Tips to keep your credit safe from data breaches

RAPID CITY, S.D. (KEVN) - A hacker broke into Capital One's data and stole million's of people's information. There are some tips to keep in mind to avoid anything going wrong with your credit in the future.

Terry Mills with Consumer Credit Counseling Services of the Black Hills looks for credit report website. (KEVN)

FBI arrested a hacker on Monday for stealing millions of people's personal information by going through Capital One's database.

The data breach affected more than 100 million Americans information.
Social security numbers to 140,000 customers were swiped and 80,000 linked bank account numbers were stolen.

This is not the first data breach and probably not the last.

"Unfortunately, I think the data breaches are going to get worse because our information is getting more centralized. So it's going to be easier to hack. Plus, the technology for hackers is getting better and better," Terry Mills with Consumer Credit Counseling Services of the Black Hills, said.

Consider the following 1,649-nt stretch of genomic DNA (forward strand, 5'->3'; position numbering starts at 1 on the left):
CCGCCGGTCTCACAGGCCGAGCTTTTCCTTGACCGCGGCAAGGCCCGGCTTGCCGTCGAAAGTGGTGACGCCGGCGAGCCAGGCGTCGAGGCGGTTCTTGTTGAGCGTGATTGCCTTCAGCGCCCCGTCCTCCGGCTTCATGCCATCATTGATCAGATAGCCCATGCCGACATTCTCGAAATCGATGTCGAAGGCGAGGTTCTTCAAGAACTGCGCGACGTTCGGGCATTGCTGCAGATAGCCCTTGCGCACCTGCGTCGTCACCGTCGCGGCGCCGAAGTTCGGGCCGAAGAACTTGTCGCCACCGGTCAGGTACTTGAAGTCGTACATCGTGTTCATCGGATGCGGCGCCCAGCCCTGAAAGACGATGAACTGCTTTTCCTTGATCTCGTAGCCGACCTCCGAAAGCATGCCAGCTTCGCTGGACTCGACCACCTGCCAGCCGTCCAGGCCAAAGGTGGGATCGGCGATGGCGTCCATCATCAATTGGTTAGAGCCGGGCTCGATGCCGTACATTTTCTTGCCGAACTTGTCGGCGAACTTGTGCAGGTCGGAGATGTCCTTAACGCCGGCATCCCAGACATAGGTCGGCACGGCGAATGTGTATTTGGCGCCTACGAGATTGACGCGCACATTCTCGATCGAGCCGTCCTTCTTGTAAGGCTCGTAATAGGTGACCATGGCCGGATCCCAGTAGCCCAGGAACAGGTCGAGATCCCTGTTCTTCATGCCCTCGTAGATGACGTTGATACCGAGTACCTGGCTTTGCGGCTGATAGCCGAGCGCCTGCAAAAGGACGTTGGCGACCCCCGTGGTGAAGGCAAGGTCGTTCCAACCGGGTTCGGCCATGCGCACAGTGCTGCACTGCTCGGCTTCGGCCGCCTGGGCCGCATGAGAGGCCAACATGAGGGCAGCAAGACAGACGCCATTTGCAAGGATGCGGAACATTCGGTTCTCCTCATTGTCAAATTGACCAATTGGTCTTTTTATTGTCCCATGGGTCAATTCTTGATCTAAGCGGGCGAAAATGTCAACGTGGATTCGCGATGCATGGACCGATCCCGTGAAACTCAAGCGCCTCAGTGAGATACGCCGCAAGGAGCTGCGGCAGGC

Capital One is partnered with Kohl's, Menard's and Cabela's so if you have one of these cards your a Capital One holder, just like Mills.

Mills advises everyone to go to a credit report website and get a free copy of your credit report to verify if your account was hacked.

"After that, you want to contact the credit bureaus and get a freeze on all three of the credit reports and what that does it actually freezes any new activity on your credit report so nobody can open up an account or a loan or anything on your account," Mills said.

As for protection in the future, Mills said to leave the freeze on for 90 days.

Though it may be a bother to constantly call to unfreeze your card when you want to use it, Mills said it protects you from anyone accessing new credit.